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Potato
King Edward
King Edward Potato
Maincrop
Suitable for:
  • Potato Dauphinoise
  • Chips
  • Roasting
  • Mashing
Waxy/Floury Scale
1 2 3 4 5 6 7 8 9
Waxy
Floury
Colours
Skin Flesh
Plant Data
Resistances:
Low
High
Black dot:
· · · · · 6 · · ·
Black scurf:
· · · · · 6 · · ·
Late blight on foliage:
· · 3 · · · · · ·
Late blight on tubers:
· · · 4 · · · · ·
Powdery scab:
· · · · · · 7 · ·
Silver scurf:
· · 3 · · · · · ·
Skin spot:
· · 3 · · · · · ·
Blackleg:
· · · 4 · · · · ·
Common scab:
· · · · · · 7 · ·
Potato cyst nematode:[1]
· 2 · · · · · · ·
Potato cyst nematode:[2]
· 2 · · · · · · ·
Potato leaf roll virus
· · · · 5 · · · ·
Potato virus Y
· 2 · · · · · · ·
Bruising
· · · · · 6 · · ·
Splitting
· · · · 5 · · · ·
References: [3]

King Edward potatoes, like the majority of European and North American potato varieties, are derivatives of the 'Rough Purple Chili'[4] which was used as breeding stock after the 1840s Irish potato famine.[5] The King Edward potato is one of the oldest of these varieties. It was developed by John Butler of Scotter, Lincolnshire, and introduced to Britain in 1902. It is one of the oldest surviving varieties in Europe.[6] The Coronation of King Edward VII in 1902 coincided with the introduction of this variety of potato and its name is believed to originate as a 'commemoration' of this occasion.[5]

The King Edward potato is predominately white skinned with pink colouration. It is mostly oval in shape with a floury texture and shallow eyes.[7] The plant is upright and tall with numerous stems and small green leaves. Its flowers are purple with white tipped petals.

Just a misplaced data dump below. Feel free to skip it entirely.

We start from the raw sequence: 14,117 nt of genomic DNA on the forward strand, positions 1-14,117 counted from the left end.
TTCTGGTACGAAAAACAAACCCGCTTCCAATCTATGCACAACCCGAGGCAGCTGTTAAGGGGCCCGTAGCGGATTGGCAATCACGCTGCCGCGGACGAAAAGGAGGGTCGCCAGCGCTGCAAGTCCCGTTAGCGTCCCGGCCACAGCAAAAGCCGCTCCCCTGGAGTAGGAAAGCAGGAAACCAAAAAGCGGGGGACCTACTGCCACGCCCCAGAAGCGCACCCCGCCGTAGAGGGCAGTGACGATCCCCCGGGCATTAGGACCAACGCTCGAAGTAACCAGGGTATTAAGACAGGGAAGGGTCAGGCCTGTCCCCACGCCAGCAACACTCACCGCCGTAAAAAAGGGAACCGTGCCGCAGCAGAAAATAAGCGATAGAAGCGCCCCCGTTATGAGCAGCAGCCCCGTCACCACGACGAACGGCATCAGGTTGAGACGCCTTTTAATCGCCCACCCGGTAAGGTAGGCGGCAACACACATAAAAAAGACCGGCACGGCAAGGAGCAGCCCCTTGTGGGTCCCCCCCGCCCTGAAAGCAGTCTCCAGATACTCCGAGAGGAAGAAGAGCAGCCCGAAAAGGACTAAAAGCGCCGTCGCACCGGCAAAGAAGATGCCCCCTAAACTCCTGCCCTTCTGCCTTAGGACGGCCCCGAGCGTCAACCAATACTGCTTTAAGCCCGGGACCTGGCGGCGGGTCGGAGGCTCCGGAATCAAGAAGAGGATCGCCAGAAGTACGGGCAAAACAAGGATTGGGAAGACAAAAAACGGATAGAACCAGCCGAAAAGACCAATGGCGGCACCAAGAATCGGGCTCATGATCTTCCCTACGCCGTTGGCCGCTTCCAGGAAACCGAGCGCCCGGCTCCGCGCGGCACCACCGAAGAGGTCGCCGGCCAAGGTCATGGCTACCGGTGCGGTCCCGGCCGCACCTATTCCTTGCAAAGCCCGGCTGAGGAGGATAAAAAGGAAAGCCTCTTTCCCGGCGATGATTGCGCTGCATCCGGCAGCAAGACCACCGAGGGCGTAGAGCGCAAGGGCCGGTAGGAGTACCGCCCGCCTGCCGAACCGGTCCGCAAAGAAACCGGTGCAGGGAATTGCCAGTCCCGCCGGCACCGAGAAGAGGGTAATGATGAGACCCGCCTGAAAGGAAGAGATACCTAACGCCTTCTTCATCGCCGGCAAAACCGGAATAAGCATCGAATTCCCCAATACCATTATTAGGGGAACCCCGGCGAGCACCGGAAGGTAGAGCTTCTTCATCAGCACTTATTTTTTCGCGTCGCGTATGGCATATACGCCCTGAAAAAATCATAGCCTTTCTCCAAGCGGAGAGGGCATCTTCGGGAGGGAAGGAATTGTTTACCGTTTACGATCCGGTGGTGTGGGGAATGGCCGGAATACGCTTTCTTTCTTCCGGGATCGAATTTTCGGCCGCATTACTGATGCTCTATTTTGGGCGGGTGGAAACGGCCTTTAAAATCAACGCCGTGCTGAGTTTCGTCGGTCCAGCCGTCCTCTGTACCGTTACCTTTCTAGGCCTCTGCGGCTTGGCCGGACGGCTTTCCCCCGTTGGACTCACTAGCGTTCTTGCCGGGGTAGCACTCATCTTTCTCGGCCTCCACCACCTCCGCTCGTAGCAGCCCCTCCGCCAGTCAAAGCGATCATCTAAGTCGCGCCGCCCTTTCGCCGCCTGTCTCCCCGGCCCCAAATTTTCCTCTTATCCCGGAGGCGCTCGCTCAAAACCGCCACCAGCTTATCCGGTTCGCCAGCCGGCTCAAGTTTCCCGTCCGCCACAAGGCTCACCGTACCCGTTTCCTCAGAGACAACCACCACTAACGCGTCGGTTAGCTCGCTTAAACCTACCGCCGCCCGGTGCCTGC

King Edwards are not particularly prolific in terms of yield, but many people still grow them for their floury texture and their taste.

GrowingEdit

Main article: Potato

The King Edward potato is a main crop and in the UK it is traditionally planted in April for harvest in September.[8]

It is suitable to be grown commercially or in the allotment and can even be grown in pots, although smaller first early varieties are a more advisable choice for pot cultivation.

To do well King Edwards require soil that is rich in humus (farm-yard manure/compost) in combination with feeding via a general fertiliser. It is also advisable to ensure plenty of watering during dry periods. Suggested spacing in a traditional plot are at a depth of 4in; spacing in row - 12-16in; width between rows - 28-30in.[9] It is very resistant to Potato scab and offers some resistance to Potato blight but is susceptible to Potato cyst nematode.[9]

ReferencesEdit

  1. Potato Cyst Nematode (Globodera pallida Pa 2/3, 1)
  2. Potato Cyst Nematode (Globodera rostochiensis Ro1)
  3. (2010). King Edward. The British Potato Variety Database. Retrieved: 2010-07-28.
  4. Ornelas, K.C. et al. (2000) The Cambridge World History of Food. Vol 2. ISBN 978-0-521-40216-3 | ISBN 0-521-40216-6
  5. Spud origin controversy solved. Biology News Net. Retrieved: 2009-03-30.
  6. Robinson, R. (1995). Return to Resistance, Breeding Crops to Reduce Pesticide Dependence, ISBN 0-88936-774-4.
  7. Kirkwood, I. (2009). Tasmanian Potato Cultivars. Tasmanian Food and Agriculture Dept. Retrieved: 2010-07-25.
  8. (2010). King Edward Seed Potatoes (Maincrop). Unwins Nurseries. Retrieved: 2008-03-30
  9. a b Dobies Nurseries King Edward. Retrieved: 2008-03-30
This page uses Creative Commons Licensed content from Wikipedia (view authors).
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Potato varieties
First early Accord · Maris Bard · Pentland javelin · Premiere · Rocket · Swift · Winston
Second early Anya · Carlingford · Charlotte · Estima · Marfona · Maris peer · Nadine · Osprey · Saxon · Vivaldi · Wilja
Maincrop Désirée · Golden Wonder · Harmony · King Edward · Maris Piper · Romano · Rooster · Sante

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